Marco Rubio Wants a “New American Century” and the Neocons love him for it.
Over at National Review Eliana Johnson provides us with some valuable insight regarding the neoconservative movement’s current view of the 2016 Presidential race. And let us be clear, neoconservatives are not small government conservatives or libertarian whatsoever. And from the likes of Senator John McCain to Senator Linsey Graham, the neoconservatives have found their man of the hour: Marco Rubio.
The neocons are back. That is, at least in Marco Rubio’s world. The Florida senator and potential 2016 presidential candidate has, since his election in 2010, regularly consulted with and sought the advice of top neoconservative writers and policymakers, several of whom served in the administration of George W. Bush.
His loose circle of advisers includes former national-security adviser Stephen Hadley, former deputy national-security adviser Elliott Abrams, Brookings Institution scholar and former Reagan-administration aide Robert Kagan, Weekly Standard editor Bill Kristol, and former Missouri senator Jim Talent.
To this group, beating back the rising tide of non-interventionism in the Republican party is a top priority, and they consider Rubio a candidate, if not the candidate, capable of doing so. “I think it’s very important that any isolationist arguments be defeated well and be defeated early,” says a neoconservative foreign-policy expert who talks with Rubio frequently.
To many of these neoconservatives, Rubio is not only well-versed and a true believer in their view of the world but a fresh face willing to recast the neoconservative drive for a unipolar world dominated by the “enlightened self-interest” of American imperial power in simply and “moral” terms.
Johnson writes elsewhere of the “Rubio Doctrine”:
He will set forth the three principles that he believes should “govern the exercise of our power,” and he in suggesting that the Rubio doctrine could one day find itself on the same plane as those of Truman, Kennedy, or Reagan. The Rubio doctrine…consists of funding the military in order to restore and maintain American military strength; opposing “any violations of international waters, airspace, cyberspace, or outer space”; and supporting the spread of freedom, both economic and political, across the globe.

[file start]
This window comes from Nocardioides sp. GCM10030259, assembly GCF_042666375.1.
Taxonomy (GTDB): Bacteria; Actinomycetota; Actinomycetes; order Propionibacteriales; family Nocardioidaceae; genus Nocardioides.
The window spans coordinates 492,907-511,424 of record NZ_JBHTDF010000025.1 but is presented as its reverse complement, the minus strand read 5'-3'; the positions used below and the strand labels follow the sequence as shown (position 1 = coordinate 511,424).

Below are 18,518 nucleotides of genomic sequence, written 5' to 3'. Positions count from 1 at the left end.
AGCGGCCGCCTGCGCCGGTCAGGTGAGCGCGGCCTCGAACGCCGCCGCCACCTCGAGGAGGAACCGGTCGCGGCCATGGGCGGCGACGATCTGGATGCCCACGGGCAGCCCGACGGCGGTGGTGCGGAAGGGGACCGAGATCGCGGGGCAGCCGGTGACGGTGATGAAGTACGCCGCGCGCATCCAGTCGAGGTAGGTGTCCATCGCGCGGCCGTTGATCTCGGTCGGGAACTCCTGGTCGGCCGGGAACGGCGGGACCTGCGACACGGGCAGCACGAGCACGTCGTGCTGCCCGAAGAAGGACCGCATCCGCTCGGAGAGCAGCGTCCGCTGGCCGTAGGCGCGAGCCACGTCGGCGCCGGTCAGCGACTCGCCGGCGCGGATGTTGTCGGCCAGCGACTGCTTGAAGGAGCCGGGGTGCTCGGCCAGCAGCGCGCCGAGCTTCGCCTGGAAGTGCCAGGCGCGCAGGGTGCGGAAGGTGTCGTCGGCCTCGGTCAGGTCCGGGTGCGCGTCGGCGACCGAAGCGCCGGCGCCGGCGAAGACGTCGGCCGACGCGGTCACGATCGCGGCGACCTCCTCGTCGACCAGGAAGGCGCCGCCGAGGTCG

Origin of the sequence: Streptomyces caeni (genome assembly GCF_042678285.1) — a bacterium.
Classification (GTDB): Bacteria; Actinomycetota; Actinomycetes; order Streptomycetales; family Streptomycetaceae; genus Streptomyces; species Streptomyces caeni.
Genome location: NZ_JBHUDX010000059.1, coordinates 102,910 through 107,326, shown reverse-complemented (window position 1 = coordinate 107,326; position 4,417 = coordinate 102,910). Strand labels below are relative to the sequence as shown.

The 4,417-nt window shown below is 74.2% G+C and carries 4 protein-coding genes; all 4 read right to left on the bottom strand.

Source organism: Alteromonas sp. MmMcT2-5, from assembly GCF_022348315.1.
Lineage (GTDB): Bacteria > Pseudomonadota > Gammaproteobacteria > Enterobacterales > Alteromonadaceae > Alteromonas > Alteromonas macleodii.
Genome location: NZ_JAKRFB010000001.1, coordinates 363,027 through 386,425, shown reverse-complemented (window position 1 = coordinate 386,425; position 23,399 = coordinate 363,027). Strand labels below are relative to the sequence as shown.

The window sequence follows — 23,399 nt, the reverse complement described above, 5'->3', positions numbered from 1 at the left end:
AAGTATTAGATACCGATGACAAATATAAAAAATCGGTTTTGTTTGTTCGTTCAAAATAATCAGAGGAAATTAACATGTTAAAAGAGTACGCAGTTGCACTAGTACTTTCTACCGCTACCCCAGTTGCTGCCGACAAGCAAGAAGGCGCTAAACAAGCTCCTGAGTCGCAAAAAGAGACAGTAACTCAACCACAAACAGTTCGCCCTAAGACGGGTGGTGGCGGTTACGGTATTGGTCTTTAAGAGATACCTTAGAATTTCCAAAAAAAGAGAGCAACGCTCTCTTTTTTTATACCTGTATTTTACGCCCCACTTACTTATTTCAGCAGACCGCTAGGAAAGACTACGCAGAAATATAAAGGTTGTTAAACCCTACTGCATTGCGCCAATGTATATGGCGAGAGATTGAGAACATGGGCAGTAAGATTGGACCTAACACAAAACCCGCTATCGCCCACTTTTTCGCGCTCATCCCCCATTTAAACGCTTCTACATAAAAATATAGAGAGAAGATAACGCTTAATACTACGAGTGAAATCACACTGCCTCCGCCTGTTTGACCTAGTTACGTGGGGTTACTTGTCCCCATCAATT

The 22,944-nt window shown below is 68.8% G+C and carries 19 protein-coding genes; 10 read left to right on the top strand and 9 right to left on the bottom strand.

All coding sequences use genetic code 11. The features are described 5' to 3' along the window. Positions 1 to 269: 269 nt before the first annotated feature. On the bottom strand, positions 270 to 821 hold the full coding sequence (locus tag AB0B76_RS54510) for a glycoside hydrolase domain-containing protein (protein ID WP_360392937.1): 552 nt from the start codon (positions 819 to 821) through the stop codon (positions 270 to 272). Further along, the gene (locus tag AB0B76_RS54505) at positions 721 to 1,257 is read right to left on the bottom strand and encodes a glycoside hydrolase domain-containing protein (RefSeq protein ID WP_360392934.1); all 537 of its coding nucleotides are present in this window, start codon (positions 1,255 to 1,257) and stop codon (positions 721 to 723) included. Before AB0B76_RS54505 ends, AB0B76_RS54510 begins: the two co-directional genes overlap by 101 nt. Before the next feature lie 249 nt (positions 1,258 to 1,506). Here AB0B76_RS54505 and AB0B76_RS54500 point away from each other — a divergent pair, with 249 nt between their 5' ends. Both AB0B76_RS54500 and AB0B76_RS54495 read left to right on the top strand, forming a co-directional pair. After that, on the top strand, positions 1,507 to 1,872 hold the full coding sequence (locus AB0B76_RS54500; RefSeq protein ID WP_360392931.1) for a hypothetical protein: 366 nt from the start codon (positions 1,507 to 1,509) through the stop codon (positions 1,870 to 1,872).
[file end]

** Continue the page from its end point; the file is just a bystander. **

Sounds noble, right? Sounds right out of the Robert Kagan school of foreign policy, right? How could one ever be against American “strength” and “supporting freedom…across the globe” with such American strength?
Well, such goals would be fine and dandy if they held true to the very principle of American “freedom” and “global stability,” but American policy in the 21st century has hardly fostered peace, stability, and freedom. Since the attacks on 9/11, American intervention abroad has created chaos in the Middle East. The toppling of Saddam in Iraq and Gaddafi in Libya only served to empower the type of radical terrorist who attacked the United States on 9/11 as well as bolstering Iran’s standing in the region. These interventions and the marching of NATO up to Russia’s doorstep has turned the Siberia bear downright paranoid.
The neoconservatives who love Rubio so much like to think of him as someone who “has built up a record of accomplishment during his four years in the Senate, where he serves on the foreign-relations and intelligence committees.” But how, Mr. Rubio, would your support for toppling Assad in Syria have spread freedom? How does the open and covert arming of Islamist Bin Ladenite types in Syria and Libya help America maintain international norms and boundaries? How does provocation with Russia and China ensure a peaceful future? And other than the pull out of troops in Iraq, how has Barack Obama been any different from what you are proposing at least in principle?
You see, the neoconservatives–and now Rubio–love to present their vision of a global order dominated by American military power in grand moral terms and historical treatises which always remind us of WWII. They love to paint their opponents as isolationists on the campaign trail and more generously as “normalists” or “realists” in an academic setting. Yet, the wisdom of the neoconservatives is really chicanery dressed up in high ideals and over-confidence in imperial power. And I say this not as one who wish to see America weak and withdrawn. I say this as one who sees America stretched paper-thin, made weak and withdrawn by our many attempts to behave otherwise.
Rubio may be presenting to the American people a “moral vision” for American leadership abroad, but the moral principles are merely a cover–a form of propaganda–meant to assuage Americans from thinking strategically about the flaws in the neoconservative proclivity to use military force where diplomacy and, yes, doing nothing are optimal approaches. As America becomes more of an imperial guarantor of the global order rather than a commercial libertarian republic, the political ideals of equality, life, liberty, and the pursuit of happiness become replaced by sacrifice in the service of American power.
And as we all know power corrupts. No matter how good one’s intentions may be.
Thus, I am skeptical of Rubio’s call for a new American century through militray might. I am skeptical of the neoconservative support for his candidacy and doctrine.
The 21st century can be one of robust American involvement abroad through trade, culture, and a true defense of American liberty, but let us not confuse defending liberty with consolidating state power, else we will lose what makes America exceptional in the first place.